In Carlene Hill Byron’s Not Quite Fine: Mental Health, Faith and Showing Up for One Another, you’ll learn how to nurture the hope, meaning, belonging, value and purpose that are foundational to good mental health for everyone. Available where good books are sold.

When Church Makes You Feel Guilty for Getting Help


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Some people who read this blog feel really guilty that they are seeking help outside of church for their mental health struggles. They keep being told: “Pray more! Read the Bible more! Claim your healing!” People at church tell them that looking to a professional counselor, a doctor, or a medicine is to deny the power of God.

You already feel bad, and now your church is “guilting” you for seeking help. Image by Gerd Altmann from Pixabay

Two Terrible Options

So they feel like they have to choose between two terrible options: feeling like crap because they feel like crap or feeling like crap because they’ve been smeared with guilt for getting help from any source other than God.

Now, I totally agree that God heals, including mental health problems, and that prayer and Bible reading are good things. But here are some things I’ve seen that tell me those solutions are often not all that’s required.

Three Alternative Examples

I know someone who helped to plant a church – who was his pastor’s prayer partner for years – who left that church because people kept telling him he should trust God and stop taking the psychiatric medications that helped control his schizophrenic psychoses. That God had told them he’d been healed.

My own life was stuffed with a gray fog of despair, so full that I could barely see what was outside of me, until doctors finally prescribed the right antidepressant. Within a few weeks, I discovered the scent of clover as it rose from sun-warmed grass. Clover always had a scent, but I had never been able to smell past the thick insulation of sorrow that jammed up every possibility of perception.

Clover always had a scent, but the first time I noticed it was after an antidepressant cleared the fog of sadness that filled my life. Image by Annette Meyer from Pixabay

In the Bible, when the young Timothy was overwhelmed by trying to lead a church of older people who disrespected him, the Apostle Paul’s recommendation wasn’t to pray more – it was to drink some wine “because of your stomach” (1 Tim 5:23). Those who drink wine know it’s too acidic to benefit an upset stomach unless the stomach is upset by stress. In that case, wine can calm what’s causing the acid stomach. So Paul appears to have prescribed his own times’ psychiatric medicine for Timothy’s anxiety.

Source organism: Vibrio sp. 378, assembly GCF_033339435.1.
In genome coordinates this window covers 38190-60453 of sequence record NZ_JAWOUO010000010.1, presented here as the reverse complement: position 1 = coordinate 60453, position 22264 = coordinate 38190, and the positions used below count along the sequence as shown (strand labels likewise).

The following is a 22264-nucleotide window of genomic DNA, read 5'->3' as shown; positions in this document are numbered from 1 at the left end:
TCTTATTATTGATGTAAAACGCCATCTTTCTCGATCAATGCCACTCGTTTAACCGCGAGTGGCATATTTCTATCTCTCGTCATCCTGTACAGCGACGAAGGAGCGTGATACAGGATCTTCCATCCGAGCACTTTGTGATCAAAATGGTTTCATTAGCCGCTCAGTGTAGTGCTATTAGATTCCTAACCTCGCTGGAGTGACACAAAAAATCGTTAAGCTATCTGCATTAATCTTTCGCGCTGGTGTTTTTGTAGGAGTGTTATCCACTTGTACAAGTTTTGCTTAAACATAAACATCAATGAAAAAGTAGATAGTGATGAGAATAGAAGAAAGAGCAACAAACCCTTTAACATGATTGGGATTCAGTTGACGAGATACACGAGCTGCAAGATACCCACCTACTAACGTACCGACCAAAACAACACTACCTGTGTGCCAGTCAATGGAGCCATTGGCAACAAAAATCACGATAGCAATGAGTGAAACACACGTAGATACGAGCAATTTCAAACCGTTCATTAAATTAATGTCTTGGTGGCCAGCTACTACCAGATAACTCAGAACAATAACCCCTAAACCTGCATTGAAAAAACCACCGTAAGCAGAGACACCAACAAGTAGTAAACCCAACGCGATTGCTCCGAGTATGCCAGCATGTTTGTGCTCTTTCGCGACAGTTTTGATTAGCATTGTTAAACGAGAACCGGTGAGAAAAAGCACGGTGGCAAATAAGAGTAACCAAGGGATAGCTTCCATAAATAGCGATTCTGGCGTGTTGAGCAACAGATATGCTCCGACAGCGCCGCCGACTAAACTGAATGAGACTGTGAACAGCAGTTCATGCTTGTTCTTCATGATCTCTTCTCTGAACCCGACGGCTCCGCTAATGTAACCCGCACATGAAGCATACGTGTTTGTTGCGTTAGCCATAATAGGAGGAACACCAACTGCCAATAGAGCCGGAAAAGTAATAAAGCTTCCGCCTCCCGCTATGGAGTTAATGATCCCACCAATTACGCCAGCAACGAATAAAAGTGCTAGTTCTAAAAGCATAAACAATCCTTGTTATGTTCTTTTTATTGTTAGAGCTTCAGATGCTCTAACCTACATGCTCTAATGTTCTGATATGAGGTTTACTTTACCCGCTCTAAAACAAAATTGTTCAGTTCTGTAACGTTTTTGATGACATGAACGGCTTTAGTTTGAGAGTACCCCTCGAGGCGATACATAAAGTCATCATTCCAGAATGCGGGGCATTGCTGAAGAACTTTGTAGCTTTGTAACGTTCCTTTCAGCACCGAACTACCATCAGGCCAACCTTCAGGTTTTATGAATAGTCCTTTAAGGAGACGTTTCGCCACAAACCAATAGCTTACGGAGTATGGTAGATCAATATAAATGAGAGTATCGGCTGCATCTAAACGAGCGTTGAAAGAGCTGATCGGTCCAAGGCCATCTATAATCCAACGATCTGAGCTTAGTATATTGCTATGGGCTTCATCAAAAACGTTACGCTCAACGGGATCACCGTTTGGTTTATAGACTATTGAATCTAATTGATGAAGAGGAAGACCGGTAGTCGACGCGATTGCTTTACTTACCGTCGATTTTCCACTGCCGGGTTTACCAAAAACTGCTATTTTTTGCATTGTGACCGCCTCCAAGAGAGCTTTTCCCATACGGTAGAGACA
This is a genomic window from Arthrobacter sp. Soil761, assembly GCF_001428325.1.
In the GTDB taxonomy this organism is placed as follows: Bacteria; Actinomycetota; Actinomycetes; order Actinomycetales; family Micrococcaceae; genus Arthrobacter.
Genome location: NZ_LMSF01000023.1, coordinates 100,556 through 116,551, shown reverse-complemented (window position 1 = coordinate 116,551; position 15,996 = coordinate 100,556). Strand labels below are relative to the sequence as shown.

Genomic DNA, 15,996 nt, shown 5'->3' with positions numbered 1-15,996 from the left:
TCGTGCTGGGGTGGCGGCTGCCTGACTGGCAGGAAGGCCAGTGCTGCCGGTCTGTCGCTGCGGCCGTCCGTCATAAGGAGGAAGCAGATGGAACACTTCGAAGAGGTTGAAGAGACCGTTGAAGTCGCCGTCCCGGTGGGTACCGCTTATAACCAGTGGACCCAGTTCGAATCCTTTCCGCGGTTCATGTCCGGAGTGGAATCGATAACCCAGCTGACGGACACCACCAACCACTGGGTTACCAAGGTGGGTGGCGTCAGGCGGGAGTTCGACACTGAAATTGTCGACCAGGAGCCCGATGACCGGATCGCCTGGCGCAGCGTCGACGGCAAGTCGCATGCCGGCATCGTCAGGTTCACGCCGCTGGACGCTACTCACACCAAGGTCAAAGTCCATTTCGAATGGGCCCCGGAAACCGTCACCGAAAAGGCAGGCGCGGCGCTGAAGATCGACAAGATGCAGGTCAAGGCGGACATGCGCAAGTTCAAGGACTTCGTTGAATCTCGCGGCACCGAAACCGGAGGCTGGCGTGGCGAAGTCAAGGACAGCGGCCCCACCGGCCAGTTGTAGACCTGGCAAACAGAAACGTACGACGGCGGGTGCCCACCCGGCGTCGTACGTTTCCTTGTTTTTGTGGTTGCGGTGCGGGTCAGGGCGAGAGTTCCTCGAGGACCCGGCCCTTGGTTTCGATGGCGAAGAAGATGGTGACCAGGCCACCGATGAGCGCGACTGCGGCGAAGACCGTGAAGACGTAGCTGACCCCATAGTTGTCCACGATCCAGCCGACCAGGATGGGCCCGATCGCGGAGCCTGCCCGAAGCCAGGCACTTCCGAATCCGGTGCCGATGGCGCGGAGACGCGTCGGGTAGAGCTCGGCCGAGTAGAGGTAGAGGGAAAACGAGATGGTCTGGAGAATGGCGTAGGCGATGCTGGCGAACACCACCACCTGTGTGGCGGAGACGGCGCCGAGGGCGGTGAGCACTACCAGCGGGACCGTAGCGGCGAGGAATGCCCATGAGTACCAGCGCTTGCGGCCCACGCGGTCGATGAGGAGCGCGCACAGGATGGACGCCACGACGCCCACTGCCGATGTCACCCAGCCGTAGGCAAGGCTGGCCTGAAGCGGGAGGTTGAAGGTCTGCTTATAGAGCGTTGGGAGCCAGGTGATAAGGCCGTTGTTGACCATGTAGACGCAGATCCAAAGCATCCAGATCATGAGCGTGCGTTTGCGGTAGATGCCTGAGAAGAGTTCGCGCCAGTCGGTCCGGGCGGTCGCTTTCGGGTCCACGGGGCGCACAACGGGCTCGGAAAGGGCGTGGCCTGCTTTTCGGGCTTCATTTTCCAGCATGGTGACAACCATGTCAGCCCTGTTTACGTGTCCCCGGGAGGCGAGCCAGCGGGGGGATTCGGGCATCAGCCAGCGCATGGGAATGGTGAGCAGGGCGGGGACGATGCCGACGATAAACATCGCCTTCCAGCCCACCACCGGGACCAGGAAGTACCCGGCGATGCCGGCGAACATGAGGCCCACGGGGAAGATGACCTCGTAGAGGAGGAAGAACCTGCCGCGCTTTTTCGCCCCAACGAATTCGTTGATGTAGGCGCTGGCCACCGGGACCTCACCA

Choose Help and God, Not Guilt

Be like Timothy, and me, and the church planter. Don’t neglect God. Don’t abandon the community of faith (although you may need to seek a new one). But do seek help where it’s offered, and do assess the value of all kinds of help that are available.

Those who read me often know that my experience of 40 years of treatment have made me a careful user of psychiatric medicines. I wish I’d been more careful earlier in my life. I generally encourage you to be careful also. Medicine can’t remedy an imbalanced lifestyle or disordered heart. Long-term use of psychiatric medicine often masks difficulties instead of remedying them. If you find yourself — as I was –being prescribed one medicine after another in the attempt to resolve your issues, it’s entirely possible that your issues aren’t mostly based in your biochemistry.

But it is also true that sometimes the right medicine can clear enough fog to help you see the imbalances in your way of life, and move enough barriers to afford the energy to find remedies.

May you move guilt-free toward answers that support you in the life God made you to live.

Wanting to Die Doesn’t Need to Be Fatal


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During Suicide Prevention Awareness Month, please remember: Wanting to die doesn’t need to be fatal. If you need help to bring that to mind, call the National Suicide Lifeline at 988 or text 741741 to talk with helpful people.

When I was 23 years old, I was in a very rough patch. It wasn’t unfamiliar: I wanted to die, and I’d wanted to die many, many times before. Wanting to die was part of my normal day. I’d do something stupid; I’d want to die. I’d do something embarrassing; I’d want to die. I had always resisted those suicide impulses. Generally, I was able to treat my suicidal ideation in the same way Martin Luther encouraged people to manage temptations: I let the dangerous ideas keep flying overhead like birds, but refused them nesting space in my head.

Wanting to die was part of my normal day. Still, I had always resisted those suicide impulses.

What made this day particularly tough was that I wanted to die even though I seemed to be en route to the life I wanted. I was just 23 years old and earning more than my father’s lifetime peak income. I was working for a daily newspaper, living in a big historic house surrounded with three generations of friends. Dinner was shared on a table big enough for 12, in a dark-paneled dining room with an elaborately carved Victorian mantel that rose to the ceiling. What our kitchen lacked in cabinets, it made up in a butler’s pantry, with oak doors on the lower cabinets and sliding glass doors framed in oak above. We hosted contradances in the gas-lit ballroom of our home, with live music performed by a roommate’s traditional band.